Down to Earth

WALL·E is easily the best environmental movie to come out of the late 2000’s. A trend that needed the sincere touch of computer animation. After all the non-human characters that Pixar gave emotions, it was only a matter of time before they tackled robots. The idea was pitched at a pivotal lunch near the production end of Toy Story. It was at this lunch that A Bug’s Life, Monsters, Inc., and Finding Nemo were pitched. The teaser trailer made a point of noting that the last idea would turn out to be WALL·E. WALL·E asks the question, what if the last robot left on Earth developed a personality? Finding Nemo director Andrew Stanton thought up the idea, and thought space would be a natural progression after perfecting water.

WALL·E was in low power mode for a decade while the story was struggling to grow. After Ratatouille, 2008 couldn’t have been a better time for the robot love story. I was 13 years old and beginning to develop a greater appreciation for complex themes. My love of science fiction got me in the theater, but I knew Pixar had something deeper to say. Consumerism, corporate domination, reliance on technology, pollution, sedentarism, WALL·E covers it all with very little dialogue. Winning Disney & Pixar’s 4th Academy Award for Best Animated Feature and critics deservedly calling it the best film of 2008…

18. WALL·E

WALL·E dances with EVE

WALL·E is matched up with the Pixar short Presto. A wacky misadventure where a magician’s rabbit uses his master’s hat against him. WALL·E is practically a silent film for most of its first act. A brave decision that was different from anything else Pixar had done up to that point. Pixar has the Best Original Screenplay nominations to prove how great their dialogue is for animation. WALL·E speaks volumes by showing rather than telling. Something most animated films should strive for. The computer animation is so polished and expressive that I’d almost mistake it for live-action. WALL·E takes a bleak dystopian future and gives it infectious optimism. Something that an upbeat song from the 60’s musical Hello, Dolly! perfectly showcases in the opening.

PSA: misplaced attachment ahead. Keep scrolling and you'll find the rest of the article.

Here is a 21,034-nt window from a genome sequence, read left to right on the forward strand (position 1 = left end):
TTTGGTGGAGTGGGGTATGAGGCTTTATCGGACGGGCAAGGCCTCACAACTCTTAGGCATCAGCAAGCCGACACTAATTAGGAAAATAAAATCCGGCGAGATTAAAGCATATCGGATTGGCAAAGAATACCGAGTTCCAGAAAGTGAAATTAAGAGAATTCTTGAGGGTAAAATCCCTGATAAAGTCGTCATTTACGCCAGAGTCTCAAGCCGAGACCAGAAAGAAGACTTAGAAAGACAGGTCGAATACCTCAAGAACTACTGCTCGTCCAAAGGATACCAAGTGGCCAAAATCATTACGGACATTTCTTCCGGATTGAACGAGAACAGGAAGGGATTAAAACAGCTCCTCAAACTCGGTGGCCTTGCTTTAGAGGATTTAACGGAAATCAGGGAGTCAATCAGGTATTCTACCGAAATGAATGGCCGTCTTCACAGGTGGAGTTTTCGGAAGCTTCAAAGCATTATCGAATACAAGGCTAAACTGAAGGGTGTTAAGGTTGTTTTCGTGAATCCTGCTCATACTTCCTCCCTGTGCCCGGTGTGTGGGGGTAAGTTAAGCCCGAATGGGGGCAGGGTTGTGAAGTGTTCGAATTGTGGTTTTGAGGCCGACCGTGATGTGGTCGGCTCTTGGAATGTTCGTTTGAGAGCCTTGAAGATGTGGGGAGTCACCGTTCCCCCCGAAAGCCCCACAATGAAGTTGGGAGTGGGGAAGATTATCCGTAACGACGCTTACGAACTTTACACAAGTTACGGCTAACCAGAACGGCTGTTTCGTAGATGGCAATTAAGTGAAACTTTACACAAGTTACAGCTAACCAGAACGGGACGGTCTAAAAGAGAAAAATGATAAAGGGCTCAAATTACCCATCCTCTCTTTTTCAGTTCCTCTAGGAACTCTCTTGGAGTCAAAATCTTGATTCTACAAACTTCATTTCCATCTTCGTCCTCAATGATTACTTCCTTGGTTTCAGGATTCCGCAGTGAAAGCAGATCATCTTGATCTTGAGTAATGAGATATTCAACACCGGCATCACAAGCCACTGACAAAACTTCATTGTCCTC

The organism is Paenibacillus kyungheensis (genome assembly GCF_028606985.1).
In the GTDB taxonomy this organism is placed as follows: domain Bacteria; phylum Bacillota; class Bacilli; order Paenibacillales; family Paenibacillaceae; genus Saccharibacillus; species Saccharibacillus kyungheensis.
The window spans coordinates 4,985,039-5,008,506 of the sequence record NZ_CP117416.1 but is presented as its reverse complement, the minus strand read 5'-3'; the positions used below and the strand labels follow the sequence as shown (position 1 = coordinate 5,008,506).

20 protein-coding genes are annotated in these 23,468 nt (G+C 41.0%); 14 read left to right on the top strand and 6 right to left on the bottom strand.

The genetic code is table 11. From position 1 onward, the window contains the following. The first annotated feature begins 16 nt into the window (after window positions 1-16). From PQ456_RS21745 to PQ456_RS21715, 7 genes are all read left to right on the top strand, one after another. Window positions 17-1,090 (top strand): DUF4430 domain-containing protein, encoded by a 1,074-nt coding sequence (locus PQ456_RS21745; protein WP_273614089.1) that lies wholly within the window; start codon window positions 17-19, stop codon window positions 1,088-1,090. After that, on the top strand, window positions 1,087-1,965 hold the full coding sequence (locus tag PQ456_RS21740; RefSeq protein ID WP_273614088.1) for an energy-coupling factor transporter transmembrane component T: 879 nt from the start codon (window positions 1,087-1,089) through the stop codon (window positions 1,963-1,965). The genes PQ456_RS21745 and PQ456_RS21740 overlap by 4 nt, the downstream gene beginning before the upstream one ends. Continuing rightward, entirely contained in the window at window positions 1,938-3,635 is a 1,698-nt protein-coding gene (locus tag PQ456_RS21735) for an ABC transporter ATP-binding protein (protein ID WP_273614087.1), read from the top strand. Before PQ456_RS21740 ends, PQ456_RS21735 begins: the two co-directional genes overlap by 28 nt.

Several centuries in the future, humanity has left Earth behind. Leaving building sized piles of garbage that are eerily plausible. A monopolistic megacorporation known as Buy-N-Large has sent humanity away on a spaceship cruise while Earth is being cleaned up. It’s still a bit jarring to see, but all humans from the past are seen in live-action. Fred Willard physically portrays the friendly face of BnL. A CEO who proposed the 5 year expedition. Obviously something went wrong, because that was 700 years ago. Leaving WALL·E as the last remain robot cleaning up. All this is shown without forced exposition. Waste Allocation Load Lifter: Earth·Class (affectionately abbreviated WALL·E) is a trash compacting robot with the directive to clean up the garbage on Earth. WALL·E develops a personality over the years that’s coveyed with limited speech, physical actions, and innocent curiosity.

Like R2-D2 before him, WALL·E says so much with so little. Famed Star Wars sound designer Ben Burtt provides the much needed robotic sounds and voice of the titular robot. WALL·E is the most adorable robot you’ll ever see. With binocular eyes and tire treads reminiscent of Johnny 5 from Short Circuit. Along with a small yellow compactor body, shovel hands, a laser, tape recorder, and solar panels to recharge his system. The design became instantly iconic. WALL·E has managed to survive thanks to spare parts from powered down WALL·E robots. He passes the time by collecting seemingly useless objects (apart from a plant that catches his attention) and watching a copy of Hello, Dolly! on an iPod in his refueling station home. His only friend is a cockroach, because you know the joke. Yet WALL·E still longs for companionship. Something he gets when a rocket lands on Earth. Leaving behind a sleek egg shaped probe. Extraterrestrial Vegetation Evaluator (affectionately abbreviated EVE) is a robot whose directive is to find sustainable life on Earth.